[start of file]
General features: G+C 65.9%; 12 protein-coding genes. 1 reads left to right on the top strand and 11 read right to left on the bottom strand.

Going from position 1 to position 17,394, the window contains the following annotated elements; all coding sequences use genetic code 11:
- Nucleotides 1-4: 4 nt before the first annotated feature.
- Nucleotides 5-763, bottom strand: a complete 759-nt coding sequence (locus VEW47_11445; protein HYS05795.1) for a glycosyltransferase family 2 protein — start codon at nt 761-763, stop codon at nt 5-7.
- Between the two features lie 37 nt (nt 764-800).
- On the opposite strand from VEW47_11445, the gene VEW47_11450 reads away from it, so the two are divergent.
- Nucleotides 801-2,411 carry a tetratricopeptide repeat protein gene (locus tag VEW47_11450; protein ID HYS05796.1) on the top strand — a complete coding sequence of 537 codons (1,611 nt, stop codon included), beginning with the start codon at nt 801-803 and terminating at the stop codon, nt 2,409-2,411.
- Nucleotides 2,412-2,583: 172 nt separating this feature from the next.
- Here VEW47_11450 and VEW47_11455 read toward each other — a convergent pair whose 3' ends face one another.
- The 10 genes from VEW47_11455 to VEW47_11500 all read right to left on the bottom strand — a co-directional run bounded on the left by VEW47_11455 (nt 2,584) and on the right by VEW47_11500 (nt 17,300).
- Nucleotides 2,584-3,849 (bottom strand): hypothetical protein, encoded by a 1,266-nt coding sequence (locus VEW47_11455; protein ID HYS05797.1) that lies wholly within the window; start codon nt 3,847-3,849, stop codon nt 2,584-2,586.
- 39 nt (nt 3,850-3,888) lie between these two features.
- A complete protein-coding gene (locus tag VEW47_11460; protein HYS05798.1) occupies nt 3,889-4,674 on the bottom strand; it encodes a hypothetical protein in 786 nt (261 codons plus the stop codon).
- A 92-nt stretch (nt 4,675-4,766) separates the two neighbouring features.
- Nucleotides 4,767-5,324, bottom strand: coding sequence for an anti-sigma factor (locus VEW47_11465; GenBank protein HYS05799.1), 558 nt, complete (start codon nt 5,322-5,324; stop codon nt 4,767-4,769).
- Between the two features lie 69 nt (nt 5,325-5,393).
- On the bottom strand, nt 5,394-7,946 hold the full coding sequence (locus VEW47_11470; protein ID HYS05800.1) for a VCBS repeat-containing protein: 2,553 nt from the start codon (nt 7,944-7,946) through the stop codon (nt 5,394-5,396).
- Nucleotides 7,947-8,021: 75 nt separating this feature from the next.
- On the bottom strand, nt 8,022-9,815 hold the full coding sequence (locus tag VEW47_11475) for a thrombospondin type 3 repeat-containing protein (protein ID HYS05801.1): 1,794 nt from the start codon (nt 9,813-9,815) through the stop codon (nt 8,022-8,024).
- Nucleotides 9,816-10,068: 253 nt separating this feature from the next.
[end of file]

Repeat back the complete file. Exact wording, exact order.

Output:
General features: G+C 65.9%; 12 protein-coding genes. 1 reads left to right on the top strand and 11 read right to left on the bottom strand.

Going from position 1 to position 17,394, the window contains the following annotated elements; all coding sequences use genetic code 11:
- Nucleotides 1-4: 4 nt before the first annotated feature.
- Nucleotides 5-763, bottom strand: a complete 759-nt coding sequence (locus VEW47_11445; protein HYS05795.1) for a glycosyltransferase family 2 protein — start codon at nt 761-763, stop codon at nt 5-7.
- Between the two features lie 37 nt (nt 764-800).
- On the opposite strand from VEW47_11445, the gene VEW47_11450 reads away from it, so the two are divergent.
- Nucleotides 801-2,411 carry a tetratricopeptide repeat protein gene (locus tag VEW47_11450; protein ID HYS05796.1) on the top strand — a complete coding sequence of 537 codons (1,611 nt, stop codon included), beginning with the start codon at nt 801-803 and terminating at the stop codon, nt 2,409-2,411.
- Nucleotides 2,412-2,583: 172 nt separating this feature from the next.
- Here VEW47_11450 and VEW47_11455 read toward each other — a convergent pair whose 3' ends face one another.
- The 10 genes from VEW47_11455 to VEW47_11500 all read right to left on the bottom strand — a co-directional run bounded on the left by VEW47_11455 (nt 2,584) and on the right by VEW47_11500 (nt 17,300).
- Nucleotides 2,584-3,849 (bottom strand): hypothetical protein, encoded by a 1,266-nt coding sequence (locus VEW47_11455; protein ID HYS05797.1) that lies wholly within the window; start codon nt 3,847-3,849, stop codon nt 2,584-2,586.
- 39 nt (nt 3,850-3,888) lie between these two features.
- A complete protein-coding gene (locus tag VEW47_11460; protein HYS05798.1) occupies nt 3,889-4,674 on the bottom strand; it encodes a hypothetical protein in 786 nt (261 codons plus the stop codon).
- A 92-nt stretch (nt 4,675-4,766) separates the two neighbouring features.
- Nucleotides 4,767-5,324, bottom strand: coding sequence for an anti-sigma factor (locus VEW47_11465; GenBank protein HYS05799.1), 558 nt, complete (start codon nt 5,322-5,324; stop codon nt 4,767-4,769).
- Between the two features lie 69 nt (nt 5,325-5,393).
- On the bottom strand, nt 5,394-7,946 hold the full coding sequence (locus VEW47_11470; protein ID HYS05800.1) for a VCBS repeat-containing protein: 2,553 nt from the start codon (nt 7,944-7,946) through the stop codon (nt 5,394-5,396).
- Nucleotides 7,947-8,021: 75 nt separating this feature from the next.
- On the bottom strand, nt 8,022-9,815 hold the full coding sequence (locus tag VEW47_11475) for a thrombospondin type 3 repeat-containing protein (protein ID HYS05801.1): 1,794 nt from the start codon (nt 9,813-9,815) through the stop codon (nt 8,022-8,024).
- Nucleotides 9,816-10,068: 253 nt separating this feature from the next.